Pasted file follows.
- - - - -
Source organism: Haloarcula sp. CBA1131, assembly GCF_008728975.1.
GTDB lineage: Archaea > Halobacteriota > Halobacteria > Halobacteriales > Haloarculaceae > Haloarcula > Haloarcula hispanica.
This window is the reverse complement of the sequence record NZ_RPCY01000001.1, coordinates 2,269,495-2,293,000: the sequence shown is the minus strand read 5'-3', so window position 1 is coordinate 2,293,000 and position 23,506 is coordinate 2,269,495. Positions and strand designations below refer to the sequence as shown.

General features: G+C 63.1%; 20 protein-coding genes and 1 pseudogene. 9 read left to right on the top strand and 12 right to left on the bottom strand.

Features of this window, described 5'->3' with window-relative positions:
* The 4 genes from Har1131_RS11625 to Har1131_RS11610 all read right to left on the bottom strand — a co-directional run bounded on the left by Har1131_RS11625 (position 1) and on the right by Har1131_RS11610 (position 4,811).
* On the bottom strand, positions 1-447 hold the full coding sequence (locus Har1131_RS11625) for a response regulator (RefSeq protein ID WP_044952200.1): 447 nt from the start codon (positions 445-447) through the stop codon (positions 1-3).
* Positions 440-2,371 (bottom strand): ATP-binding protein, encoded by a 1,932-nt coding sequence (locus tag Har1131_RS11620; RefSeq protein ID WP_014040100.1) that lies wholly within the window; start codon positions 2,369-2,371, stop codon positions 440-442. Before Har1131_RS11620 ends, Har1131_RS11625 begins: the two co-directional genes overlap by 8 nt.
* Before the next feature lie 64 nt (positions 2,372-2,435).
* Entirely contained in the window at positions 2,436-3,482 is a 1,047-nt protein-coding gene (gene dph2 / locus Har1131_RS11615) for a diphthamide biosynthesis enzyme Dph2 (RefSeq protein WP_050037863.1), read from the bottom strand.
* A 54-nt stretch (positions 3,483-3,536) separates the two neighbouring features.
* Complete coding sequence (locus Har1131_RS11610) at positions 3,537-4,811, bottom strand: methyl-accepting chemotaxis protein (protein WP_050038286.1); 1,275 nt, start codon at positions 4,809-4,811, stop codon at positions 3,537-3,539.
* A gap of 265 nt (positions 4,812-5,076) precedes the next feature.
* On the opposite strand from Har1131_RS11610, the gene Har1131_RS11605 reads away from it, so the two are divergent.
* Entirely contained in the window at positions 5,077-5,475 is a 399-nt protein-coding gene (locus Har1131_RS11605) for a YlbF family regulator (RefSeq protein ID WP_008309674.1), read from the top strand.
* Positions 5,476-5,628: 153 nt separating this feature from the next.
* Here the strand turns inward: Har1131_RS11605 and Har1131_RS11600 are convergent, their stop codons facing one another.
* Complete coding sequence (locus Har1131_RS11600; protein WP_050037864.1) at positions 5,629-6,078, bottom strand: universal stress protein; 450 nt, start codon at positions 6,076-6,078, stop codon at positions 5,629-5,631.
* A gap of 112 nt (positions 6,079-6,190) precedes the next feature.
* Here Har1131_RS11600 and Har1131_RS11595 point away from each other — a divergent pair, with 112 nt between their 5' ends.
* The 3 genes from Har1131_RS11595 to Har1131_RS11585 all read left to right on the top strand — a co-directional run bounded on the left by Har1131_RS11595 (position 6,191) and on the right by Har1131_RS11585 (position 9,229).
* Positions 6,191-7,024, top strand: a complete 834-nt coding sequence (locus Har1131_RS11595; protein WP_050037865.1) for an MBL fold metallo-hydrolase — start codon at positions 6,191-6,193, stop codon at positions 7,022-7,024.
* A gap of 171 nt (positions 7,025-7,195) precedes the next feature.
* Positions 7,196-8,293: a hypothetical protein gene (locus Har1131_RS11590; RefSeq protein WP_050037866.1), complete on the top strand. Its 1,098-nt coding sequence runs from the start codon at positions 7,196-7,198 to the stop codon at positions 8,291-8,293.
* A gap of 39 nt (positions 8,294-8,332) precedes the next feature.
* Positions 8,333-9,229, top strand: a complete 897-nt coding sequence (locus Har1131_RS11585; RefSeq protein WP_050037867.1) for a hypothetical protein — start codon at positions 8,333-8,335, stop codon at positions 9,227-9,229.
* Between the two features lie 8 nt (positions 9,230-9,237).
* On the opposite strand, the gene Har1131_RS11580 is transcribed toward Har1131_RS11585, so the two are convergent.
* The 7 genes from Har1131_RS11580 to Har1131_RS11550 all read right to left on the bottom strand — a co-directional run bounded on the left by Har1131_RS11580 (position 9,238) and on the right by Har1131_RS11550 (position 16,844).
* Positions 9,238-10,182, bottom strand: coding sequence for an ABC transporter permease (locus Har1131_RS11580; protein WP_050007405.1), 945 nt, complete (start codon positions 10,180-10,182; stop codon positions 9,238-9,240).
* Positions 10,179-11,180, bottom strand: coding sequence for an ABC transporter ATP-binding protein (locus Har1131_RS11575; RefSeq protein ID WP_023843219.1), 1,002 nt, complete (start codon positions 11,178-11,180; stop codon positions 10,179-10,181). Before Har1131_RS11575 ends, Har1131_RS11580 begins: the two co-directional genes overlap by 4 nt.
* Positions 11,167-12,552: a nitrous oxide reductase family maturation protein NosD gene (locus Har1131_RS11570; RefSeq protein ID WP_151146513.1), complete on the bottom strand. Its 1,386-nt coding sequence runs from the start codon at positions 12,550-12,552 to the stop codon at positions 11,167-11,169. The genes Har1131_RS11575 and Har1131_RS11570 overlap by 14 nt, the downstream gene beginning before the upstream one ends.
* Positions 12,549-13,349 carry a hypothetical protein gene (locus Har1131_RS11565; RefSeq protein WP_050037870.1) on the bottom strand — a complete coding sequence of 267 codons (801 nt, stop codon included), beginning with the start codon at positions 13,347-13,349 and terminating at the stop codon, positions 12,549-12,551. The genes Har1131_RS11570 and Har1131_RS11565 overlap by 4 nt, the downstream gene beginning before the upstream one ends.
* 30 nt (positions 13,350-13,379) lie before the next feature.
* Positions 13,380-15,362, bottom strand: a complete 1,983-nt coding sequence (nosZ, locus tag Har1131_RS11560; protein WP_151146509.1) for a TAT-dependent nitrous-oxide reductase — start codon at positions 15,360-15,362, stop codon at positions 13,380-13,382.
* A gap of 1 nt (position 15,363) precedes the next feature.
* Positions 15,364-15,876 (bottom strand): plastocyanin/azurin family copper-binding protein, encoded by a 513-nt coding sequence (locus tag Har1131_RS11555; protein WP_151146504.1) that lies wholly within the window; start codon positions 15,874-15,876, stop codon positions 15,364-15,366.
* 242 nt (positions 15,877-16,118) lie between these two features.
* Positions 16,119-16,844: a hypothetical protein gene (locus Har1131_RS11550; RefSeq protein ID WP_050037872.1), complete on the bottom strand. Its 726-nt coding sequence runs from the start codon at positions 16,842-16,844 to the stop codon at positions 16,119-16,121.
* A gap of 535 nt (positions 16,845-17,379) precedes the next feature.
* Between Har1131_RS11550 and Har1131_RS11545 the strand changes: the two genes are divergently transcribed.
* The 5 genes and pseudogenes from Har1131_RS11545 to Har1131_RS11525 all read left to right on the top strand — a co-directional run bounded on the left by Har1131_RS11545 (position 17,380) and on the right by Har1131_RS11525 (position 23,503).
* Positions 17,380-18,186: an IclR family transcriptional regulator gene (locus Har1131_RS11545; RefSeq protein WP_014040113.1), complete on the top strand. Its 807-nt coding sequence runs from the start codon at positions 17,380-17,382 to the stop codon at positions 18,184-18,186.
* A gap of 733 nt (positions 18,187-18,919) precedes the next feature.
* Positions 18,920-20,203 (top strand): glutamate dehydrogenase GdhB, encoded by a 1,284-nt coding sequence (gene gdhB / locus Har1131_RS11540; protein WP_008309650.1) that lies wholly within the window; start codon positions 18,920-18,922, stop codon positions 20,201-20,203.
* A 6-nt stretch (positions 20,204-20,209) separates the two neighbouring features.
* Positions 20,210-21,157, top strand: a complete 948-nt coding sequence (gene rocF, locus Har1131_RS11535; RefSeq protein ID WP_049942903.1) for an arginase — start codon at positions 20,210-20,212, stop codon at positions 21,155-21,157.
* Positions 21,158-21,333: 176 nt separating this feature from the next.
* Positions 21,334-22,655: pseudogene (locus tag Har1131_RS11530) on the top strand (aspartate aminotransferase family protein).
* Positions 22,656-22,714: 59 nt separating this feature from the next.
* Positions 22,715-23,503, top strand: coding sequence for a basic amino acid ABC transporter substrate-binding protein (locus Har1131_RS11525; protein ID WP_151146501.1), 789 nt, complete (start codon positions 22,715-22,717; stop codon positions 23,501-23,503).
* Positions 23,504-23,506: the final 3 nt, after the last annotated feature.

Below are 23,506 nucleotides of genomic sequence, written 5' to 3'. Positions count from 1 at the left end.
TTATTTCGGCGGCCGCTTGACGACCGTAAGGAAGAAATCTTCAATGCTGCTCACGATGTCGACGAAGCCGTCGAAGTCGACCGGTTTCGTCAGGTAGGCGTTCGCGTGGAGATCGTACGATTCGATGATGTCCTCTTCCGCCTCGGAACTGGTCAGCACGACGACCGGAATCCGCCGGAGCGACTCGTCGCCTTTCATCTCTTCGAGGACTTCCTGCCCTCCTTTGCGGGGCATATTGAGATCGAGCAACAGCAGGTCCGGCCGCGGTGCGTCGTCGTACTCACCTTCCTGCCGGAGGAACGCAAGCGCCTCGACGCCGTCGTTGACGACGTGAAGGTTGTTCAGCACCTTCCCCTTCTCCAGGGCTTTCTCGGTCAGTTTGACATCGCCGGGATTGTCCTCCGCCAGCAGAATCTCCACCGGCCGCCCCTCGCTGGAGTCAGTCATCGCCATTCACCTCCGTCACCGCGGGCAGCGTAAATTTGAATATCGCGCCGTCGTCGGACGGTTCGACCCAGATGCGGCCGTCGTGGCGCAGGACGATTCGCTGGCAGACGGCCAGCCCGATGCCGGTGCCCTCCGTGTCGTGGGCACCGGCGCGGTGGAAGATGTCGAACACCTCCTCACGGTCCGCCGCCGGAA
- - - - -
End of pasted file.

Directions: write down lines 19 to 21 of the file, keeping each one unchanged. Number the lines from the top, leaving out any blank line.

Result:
* A gap of 112 nt (positions 6,079-6,190) precedes the next feature.
* Here Har1131_RS11600 and Har1131_RS11595 point away from each other — a divergent pair, with 112 nt between their 5' ends.
* The 3 genes from Har1131_RS11595 to Har1131_RS11585 all read left to right on the top strand — a co-directional run bounded on the left by Har1131_RS11595 (position 6,191) and on the right by Har1131_RS11585 (position 9,229).